Have you accumulated a significant position in a single company’s stock, either through your employer or a major investment? Have you been considering ways to diversify your holdings away from one of your big winners? Are you seeking to retire soon and looking to reallocate large equity positions in your retirement or other brokerage accounts? Perhaps you’re looking for ways to enhance yields on dividend-paying stocks, or are simply looking for downside protection while capping your upside for a period of time.
Such situations might benefit from a covered call writing strategy. Known as one of the most conservative of options strategies, it allows you to generate income for your portfolio while committing to selling your holding at a predetermined sales price at a specified time in the future. As such, it can be a powerful method for putting your cornerstone positions to work or for divesting an investment over time.
Here at the Bradford Pine Wealth Group, we believe that knowledge is power, and we want clients to be educated about the investment management strategies available to them. Interested in learning more about writing covered calls? Read on to find out about how this strategy works and whether it might be suitable for your portfolio.
The Basic of Writing Covered Calls
When you buy a call option, you are purchasing the right to buy a specific number of shares of stock at a pre-determined price, or strike price, and expiration date. The price you pay is called the premium, and you can decide whether you want to buy the shares or not.
On the other hand, when you sell, or write, a call option, you are selling the right for another person to buy a certain amount of stock from you at this agreed-upon price and time. If the option is exercised, you would be required to sell your security at the strike price.
Selling the option is known as writing a call option, and owning the security for which you’re writing calls indicates that the position is covered. In other words, you would not have to go out into the market to buy the security if the option you sell is exercised.
The Options Clearing Corporation (known as the OCC) is the central clearinghouse for most options trades. This means that the OCC is the buyer of all options written and seller of all options purchased. Investors are thus able to deal directly with the OCC instead of finding counter-parties to buy or sell their options. This provides a higher level of stability for the market and simplifies the transaction process.
How does it work?
The mechanics of writing call options are best illustrated through some examples.In our first case, suppose you own a large position in the fictitious BradPine Corp (BPC), which is currently trading for $30 per share. You believe that the price of BPC will remain at about $30 or even fall slightly for a period of time. While you’re happy to hold onto the position, you decide that you would be willing to sell some of it, perhaps to generate additional income for your account or to diversify your portfolio. As such, you decide to write a call option on 1,000 of your shares. When you sell this option, you enter into a contract which may require you to sell these shares at a predetermined price and expiration date. This would occur if the option is exercised.
Suppose you and your advisor choose a strike price (the price at which you’ve agreed to sell the shares) of $33 and an expiration date (the date the contract ends) in four months. Let’s presume this contract commands a premium (or price) of $4, payable to the seller of the call option(in this scenario is you). As mentioned, the OCC, in its role as a clearinghouse, is the entity with which this transaction would occur. The final buyer of a given call option likewise purchases it from the OCC, instead of, say, purchasing it from you.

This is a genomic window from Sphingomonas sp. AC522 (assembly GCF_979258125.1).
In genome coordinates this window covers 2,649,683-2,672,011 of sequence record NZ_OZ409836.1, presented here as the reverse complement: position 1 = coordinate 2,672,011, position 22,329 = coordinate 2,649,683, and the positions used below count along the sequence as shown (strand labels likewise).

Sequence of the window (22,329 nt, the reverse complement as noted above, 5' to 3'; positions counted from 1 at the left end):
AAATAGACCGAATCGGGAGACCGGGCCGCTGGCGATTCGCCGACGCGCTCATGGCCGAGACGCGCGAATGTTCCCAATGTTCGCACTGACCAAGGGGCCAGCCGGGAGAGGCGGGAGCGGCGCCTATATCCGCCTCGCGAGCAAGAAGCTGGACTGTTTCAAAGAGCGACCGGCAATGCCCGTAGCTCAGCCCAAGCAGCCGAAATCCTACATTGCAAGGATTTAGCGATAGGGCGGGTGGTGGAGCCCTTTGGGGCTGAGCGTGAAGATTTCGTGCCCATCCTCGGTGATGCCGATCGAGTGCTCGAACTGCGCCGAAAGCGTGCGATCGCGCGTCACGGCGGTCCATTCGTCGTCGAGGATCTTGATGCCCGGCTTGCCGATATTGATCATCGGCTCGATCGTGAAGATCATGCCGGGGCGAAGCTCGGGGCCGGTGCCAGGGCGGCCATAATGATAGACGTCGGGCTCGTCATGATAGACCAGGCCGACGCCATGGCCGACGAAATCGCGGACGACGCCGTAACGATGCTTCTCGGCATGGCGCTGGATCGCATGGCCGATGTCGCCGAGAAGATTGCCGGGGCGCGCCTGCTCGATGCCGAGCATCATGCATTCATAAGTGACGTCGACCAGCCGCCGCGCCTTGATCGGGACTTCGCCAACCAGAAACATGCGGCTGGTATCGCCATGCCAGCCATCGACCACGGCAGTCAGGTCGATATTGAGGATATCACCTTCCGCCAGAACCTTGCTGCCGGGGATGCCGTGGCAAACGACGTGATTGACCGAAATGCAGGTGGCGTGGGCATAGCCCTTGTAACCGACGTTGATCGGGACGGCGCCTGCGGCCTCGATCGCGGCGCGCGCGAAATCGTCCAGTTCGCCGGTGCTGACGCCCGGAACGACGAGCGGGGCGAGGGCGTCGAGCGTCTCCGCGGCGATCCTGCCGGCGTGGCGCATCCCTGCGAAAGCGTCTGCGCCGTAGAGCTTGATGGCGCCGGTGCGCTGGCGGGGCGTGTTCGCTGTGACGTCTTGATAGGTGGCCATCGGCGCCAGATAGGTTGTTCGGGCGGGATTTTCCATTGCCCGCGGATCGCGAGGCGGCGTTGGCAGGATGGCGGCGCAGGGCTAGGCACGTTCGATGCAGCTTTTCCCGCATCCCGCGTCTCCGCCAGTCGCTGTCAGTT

To summarize, in this scenario the stock is trading at $30, the strike price of the option is $33, the premium is $4 per share, and your position is covered by the 1,000 shares you own. So, you receive $4,000 in exchange for your promise to sell 1,000 shares at $33 in roughly four months if the option is exercised. If the stock price is below $33 at the end of the contract, the option will in most cases expire worthless. In this situation, you would keep your stock and the premium of $4,000, minus any fees. If the stock price is above $33, the option may be exercised, meaning you would need to sell the 1,000 shares at $33 regardless of the current share price and once again you would keep the premium of $4,000, minus any fees. You might also incur fees in the sale.
In a different scenario, let’s presume that you hold the same beliefs about the price projections of BPC as before. But in this situation, you would like to try to diversify your portfolio and add even more downside protection. In this case, you could keep the four-month expiration date while choosing a strike price that is closer to the stock’s current price, which increases the probability that the option will be exercised. Let’s say you are willing to agree to a strike price of $31, instead of $33. As a result, the premium you receive would be higher than the $4 from the above example, and might be closer to $6 or $7. This occurs because your strike price is closer to the current share price of $30, which means the option is more likely to be exercised. As a result, the market demands a higher premium.
Understand that these are fictitious numbers created for the purpose of providing an example. Premiums will fluctuate depending on many factors, and transaction costs may be significant and should always be taken into account.
Where did these numbers come from?
Choosing a strike price is part of what allows you to tailor the covered call writing strategy to your individual needs. If you are looking to divest the position and/or give yourself more downside protection, a strike price closer to or below the current price can be chosen, which brings a higher probability of sale. On the other hand, if you’d like to increase your odds of hanging onto your shares while generating income, you can choose a strike price further away than the current price, which will command a lower premium and thus provide less downside protection.
Premiums are determined by the market. They are based not only on the strike price, as noted above, but on several other factors, including the length of the option contract (also known as “time value”), the volatility of the security, and the intrinsic value of the option (whether the stock is currently trading above or below the strike price).
While the premium is a price generated by the market, your selected strike price and contract period should be chosen with the guidance of an experienced advisor.
What happens after I sell a covered call option?
Generally, call options are exercised if, at the expiration date of your contract, the stock price is higher than the strike price. If the stock price is below the strike price, in most cases you would not be obligated to sell your shares and the option would expire worthless. In this case, you would keep the premium received minus any fees charged and keep your shares.